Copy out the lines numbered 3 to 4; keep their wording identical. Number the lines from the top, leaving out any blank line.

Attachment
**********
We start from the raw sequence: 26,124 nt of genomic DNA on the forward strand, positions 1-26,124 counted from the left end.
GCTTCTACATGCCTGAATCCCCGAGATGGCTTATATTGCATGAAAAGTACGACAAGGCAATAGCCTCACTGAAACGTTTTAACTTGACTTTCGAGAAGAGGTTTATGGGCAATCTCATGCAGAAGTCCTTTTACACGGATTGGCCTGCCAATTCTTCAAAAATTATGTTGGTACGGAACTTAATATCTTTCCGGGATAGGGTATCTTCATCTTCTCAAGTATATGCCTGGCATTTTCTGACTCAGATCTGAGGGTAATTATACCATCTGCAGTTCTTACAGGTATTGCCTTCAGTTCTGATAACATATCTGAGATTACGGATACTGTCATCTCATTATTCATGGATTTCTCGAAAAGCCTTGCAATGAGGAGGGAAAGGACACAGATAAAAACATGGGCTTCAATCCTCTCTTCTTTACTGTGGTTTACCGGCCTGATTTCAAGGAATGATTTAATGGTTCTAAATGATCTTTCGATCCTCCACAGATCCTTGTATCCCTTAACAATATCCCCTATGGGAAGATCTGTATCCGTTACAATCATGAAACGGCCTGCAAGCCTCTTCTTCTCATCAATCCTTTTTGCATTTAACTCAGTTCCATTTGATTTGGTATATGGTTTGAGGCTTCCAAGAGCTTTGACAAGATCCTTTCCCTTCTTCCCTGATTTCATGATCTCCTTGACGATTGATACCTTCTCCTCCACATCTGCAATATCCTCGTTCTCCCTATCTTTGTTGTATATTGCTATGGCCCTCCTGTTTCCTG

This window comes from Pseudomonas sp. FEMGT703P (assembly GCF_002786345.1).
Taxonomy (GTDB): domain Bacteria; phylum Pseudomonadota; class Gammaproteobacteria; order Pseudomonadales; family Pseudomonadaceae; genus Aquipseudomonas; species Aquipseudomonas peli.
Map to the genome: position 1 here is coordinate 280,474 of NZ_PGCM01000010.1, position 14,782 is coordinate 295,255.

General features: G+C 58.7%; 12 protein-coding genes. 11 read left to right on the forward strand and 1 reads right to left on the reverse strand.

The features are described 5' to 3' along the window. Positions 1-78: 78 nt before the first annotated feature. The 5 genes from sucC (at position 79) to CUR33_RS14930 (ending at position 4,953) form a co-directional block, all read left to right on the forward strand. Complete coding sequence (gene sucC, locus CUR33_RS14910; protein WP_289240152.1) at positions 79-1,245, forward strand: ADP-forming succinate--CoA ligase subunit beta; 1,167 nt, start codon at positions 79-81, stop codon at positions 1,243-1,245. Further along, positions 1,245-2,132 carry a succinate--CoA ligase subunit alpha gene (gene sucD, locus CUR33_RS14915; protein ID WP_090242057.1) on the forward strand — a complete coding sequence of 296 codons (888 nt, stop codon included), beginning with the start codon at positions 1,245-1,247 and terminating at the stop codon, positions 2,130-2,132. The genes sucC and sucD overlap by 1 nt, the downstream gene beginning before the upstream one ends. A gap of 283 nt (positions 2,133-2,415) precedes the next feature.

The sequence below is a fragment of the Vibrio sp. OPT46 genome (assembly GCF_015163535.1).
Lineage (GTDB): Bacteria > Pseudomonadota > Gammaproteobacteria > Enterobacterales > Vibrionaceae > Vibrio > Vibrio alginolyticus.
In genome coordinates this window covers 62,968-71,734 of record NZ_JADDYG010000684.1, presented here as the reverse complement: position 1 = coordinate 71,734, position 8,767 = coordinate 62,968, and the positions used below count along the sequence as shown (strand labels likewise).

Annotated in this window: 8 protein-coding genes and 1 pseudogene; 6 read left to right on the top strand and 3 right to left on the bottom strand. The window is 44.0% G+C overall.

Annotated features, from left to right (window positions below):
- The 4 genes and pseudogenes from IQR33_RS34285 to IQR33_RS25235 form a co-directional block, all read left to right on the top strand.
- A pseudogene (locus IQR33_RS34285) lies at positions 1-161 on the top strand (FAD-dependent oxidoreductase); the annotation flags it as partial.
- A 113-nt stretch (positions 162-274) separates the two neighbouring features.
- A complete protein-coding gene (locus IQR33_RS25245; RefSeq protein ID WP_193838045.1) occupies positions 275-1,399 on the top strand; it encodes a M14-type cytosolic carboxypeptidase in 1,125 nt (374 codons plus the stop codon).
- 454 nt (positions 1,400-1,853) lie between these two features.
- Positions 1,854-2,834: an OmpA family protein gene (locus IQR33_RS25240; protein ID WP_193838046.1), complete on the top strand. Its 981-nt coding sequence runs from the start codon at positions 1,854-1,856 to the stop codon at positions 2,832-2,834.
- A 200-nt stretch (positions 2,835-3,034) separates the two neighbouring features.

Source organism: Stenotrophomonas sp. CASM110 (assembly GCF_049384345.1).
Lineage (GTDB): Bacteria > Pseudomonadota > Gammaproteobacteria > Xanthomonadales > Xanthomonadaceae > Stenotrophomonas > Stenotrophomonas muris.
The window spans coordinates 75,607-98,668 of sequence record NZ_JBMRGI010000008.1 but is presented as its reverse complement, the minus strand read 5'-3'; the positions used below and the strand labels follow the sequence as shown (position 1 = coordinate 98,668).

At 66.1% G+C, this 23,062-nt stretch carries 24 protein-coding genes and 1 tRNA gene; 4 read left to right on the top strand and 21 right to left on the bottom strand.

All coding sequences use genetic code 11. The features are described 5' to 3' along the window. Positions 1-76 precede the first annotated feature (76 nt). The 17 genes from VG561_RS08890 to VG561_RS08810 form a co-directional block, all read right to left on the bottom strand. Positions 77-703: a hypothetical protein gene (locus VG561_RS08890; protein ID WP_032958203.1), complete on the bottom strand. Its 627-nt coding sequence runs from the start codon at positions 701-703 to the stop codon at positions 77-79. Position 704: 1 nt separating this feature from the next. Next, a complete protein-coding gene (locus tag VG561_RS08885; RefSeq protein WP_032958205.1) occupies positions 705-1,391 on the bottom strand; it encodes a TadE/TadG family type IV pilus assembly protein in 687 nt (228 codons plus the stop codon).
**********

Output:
This window comes from Pseudomonas sp. FEMGT703P (assembly GCF_002786345.1).
Taxonomy (GTDB): domain Bacteria; phylum Pseudomonadota; class Gammaproteobacteria; order Pseudomonadales; family Pseudomonadaceae; genus Aquipseudomonas; species Aquipseudomonas peli.